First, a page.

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Maryland Gov Blasts County Official for Banning 'Thin Blue Line' Artwork from Police Station

After a Maryland county official barred his police department from publicly displaying a “thin blue line” flag, Gov. Larry Hogan criticized the official’s decision in a series of tweets Sunday.

On Oct. 30, the Montgomery County Police Department posted a message on Twitter thanking a man for giving the department a thin blue line flag — used to honor law enforcement officers — “in recognition of National First Responders Day.”

According to CNN, resident James Shelton and his son made the flag for the department.

The department said the flag would be displayed in one of its stations.

On Nov. 1, however, the department added an update, including a note from County Executive Marc Elrich, a Democrat.

“The flag provides a symbol of support to some but it is a symbol of dismissiveness to others,” the department quoted Elrich as saying.

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“Because it is divisive, the flag will not be posted at the 5th District nor in any public space within the Police Department.”

“Under my administration, we are committed to improving police relations with the community and will immediately address any action that stands against our mission.”

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Hogan wrote Sunday that he was “offended and disgusted” by Elrich’s actions, calling out the executive by name.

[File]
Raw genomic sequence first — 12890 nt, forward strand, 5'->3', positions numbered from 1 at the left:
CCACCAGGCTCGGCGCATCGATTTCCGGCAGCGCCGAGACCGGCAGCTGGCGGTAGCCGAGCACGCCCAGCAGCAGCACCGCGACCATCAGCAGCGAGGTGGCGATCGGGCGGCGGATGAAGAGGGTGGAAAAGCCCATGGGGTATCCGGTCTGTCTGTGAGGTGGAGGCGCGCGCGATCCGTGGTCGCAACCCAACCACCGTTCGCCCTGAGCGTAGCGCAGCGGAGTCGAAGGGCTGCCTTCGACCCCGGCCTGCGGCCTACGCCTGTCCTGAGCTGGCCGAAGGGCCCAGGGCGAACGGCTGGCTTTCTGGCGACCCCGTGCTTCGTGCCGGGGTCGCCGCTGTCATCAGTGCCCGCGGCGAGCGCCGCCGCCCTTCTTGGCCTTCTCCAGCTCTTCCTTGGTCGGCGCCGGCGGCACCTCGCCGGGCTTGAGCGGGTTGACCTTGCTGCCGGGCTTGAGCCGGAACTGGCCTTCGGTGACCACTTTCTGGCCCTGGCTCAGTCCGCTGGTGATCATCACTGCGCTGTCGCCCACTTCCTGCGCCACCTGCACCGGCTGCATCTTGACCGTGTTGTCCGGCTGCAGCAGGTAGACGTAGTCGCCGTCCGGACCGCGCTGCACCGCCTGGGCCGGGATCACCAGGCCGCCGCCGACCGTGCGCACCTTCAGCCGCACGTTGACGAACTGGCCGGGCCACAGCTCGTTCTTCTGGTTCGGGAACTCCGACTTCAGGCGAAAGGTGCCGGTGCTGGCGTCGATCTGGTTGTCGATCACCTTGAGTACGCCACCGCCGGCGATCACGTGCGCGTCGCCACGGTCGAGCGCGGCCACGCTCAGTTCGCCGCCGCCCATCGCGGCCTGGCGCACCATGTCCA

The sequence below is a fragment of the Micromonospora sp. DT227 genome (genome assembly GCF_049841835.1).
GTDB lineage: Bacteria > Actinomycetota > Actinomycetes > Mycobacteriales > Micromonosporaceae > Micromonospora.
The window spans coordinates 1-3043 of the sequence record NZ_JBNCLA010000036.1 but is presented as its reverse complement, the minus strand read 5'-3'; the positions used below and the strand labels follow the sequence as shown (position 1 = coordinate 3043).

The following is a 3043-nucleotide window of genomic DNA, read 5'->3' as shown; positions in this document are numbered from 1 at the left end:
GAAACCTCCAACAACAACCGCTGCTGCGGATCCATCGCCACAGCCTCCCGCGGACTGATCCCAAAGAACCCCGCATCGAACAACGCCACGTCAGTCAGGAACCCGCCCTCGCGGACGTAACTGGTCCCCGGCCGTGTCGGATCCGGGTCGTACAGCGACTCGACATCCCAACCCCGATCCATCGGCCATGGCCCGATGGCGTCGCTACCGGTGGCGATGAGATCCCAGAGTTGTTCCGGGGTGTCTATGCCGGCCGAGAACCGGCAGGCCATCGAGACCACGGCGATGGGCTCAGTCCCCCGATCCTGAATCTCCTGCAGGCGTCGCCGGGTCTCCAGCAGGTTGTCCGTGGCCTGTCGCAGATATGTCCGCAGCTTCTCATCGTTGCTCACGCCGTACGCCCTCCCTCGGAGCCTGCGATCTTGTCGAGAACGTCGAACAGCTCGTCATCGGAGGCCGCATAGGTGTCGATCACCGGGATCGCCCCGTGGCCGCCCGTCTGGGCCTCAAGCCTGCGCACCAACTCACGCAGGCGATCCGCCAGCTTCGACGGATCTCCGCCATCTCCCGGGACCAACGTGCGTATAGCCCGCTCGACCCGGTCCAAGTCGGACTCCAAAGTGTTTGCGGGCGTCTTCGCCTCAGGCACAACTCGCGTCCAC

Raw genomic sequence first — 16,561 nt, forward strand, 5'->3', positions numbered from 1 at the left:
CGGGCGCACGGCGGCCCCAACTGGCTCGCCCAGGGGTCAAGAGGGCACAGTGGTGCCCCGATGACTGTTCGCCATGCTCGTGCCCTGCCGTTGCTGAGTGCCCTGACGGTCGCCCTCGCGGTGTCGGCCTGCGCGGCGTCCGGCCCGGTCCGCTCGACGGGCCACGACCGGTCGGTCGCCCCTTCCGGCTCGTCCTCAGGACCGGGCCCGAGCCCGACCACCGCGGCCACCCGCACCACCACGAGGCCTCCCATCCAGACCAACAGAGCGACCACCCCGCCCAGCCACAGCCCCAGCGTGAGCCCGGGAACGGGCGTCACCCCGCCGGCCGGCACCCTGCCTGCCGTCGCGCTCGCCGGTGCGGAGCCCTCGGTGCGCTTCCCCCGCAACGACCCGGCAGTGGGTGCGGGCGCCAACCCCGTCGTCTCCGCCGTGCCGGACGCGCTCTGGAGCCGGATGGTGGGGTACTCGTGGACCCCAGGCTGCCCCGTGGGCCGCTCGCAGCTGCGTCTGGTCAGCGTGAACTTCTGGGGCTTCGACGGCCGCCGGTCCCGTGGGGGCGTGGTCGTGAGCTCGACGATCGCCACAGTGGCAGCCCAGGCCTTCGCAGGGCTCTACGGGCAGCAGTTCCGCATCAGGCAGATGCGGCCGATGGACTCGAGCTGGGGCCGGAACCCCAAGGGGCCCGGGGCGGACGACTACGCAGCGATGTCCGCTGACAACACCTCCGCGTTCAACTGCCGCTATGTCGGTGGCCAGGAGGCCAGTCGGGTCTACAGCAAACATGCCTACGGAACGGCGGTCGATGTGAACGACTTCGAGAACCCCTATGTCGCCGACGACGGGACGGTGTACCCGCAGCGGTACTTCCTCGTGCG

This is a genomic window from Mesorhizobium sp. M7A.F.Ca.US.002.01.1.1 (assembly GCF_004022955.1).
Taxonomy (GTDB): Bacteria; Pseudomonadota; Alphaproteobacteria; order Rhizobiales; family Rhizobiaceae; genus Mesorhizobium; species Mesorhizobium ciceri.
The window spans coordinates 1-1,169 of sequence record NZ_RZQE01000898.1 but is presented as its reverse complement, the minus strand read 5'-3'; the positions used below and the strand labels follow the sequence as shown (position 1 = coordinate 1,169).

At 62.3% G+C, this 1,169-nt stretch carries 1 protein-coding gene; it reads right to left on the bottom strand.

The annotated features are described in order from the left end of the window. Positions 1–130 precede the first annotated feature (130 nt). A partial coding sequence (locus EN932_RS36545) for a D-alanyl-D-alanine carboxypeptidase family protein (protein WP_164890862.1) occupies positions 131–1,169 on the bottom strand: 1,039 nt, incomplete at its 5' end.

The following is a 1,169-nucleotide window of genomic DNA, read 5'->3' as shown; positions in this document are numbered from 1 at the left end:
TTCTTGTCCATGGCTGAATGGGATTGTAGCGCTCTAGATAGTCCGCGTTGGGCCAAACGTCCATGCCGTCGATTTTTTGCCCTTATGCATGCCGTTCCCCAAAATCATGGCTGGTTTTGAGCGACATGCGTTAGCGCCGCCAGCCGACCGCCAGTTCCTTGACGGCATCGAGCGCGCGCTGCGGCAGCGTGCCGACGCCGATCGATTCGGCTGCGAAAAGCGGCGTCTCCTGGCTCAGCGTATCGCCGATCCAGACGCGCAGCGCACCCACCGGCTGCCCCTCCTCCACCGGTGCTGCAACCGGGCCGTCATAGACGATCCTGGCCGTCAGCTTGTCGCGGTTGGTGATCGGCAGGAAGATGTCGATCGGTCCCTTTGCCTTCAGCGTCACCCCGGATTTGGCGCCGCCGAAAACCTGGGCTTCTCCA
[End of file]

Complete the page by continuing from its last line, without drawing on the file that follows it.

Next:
“I have attended the funerals of fallen law enforcement officers across our state, and I take time to thank them every day for their dedicated service and sacrifice,” the popular Republican governor wrote.

“We proudly hang this very same American flag in Government House in their honor,” he continued. “To outlaw these American flags from being hung in county buildings by law enforcement officers is outrageous and unconscionable.

“I strongly call on Mr. Elrich to immediately reverse this terrible decision and to apologize to the police and the citizens of Montgomery County.”

Elrich responded to Hogan’s comments by insisting that the flag was “not something that a lot of people are comfortable with,” according to WRC-TV.

Do you think the Montgomery County Police Department should be allowed to display the "thin blue line" flag?

“He’s the governor of a state that’s got a whole lot of black citizens, and he’s got to know the sensitivity of this issue,” the county executive told the Washington NBC affiliate in a phone interview published Monday.

The executive’s left-leaning governance has given Montgomery County national media attention before.

In July, Elrich signed an executive order prohibiting employees of the county from asking residents about their immigration status as part of his efforts to make his Montgomery County a “sanctuary county.”

In the months after the order was announced, numerous illegal immigrants were arrested in the county on charges of rape or sexual assault.

Under pressure from angry residents, Elrich rolled back parts of his executive order this week.

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Bradley Evans has been an editor with The Western Journal since 2019. A graduate of Grove City College, he has previously served on the editorial staff of The American Spectator.
Bradley Evans has been an editor with The Western Journal since 2019. A graduate of Grove City College, he has previously served on the editorial staff of The American Spectator.




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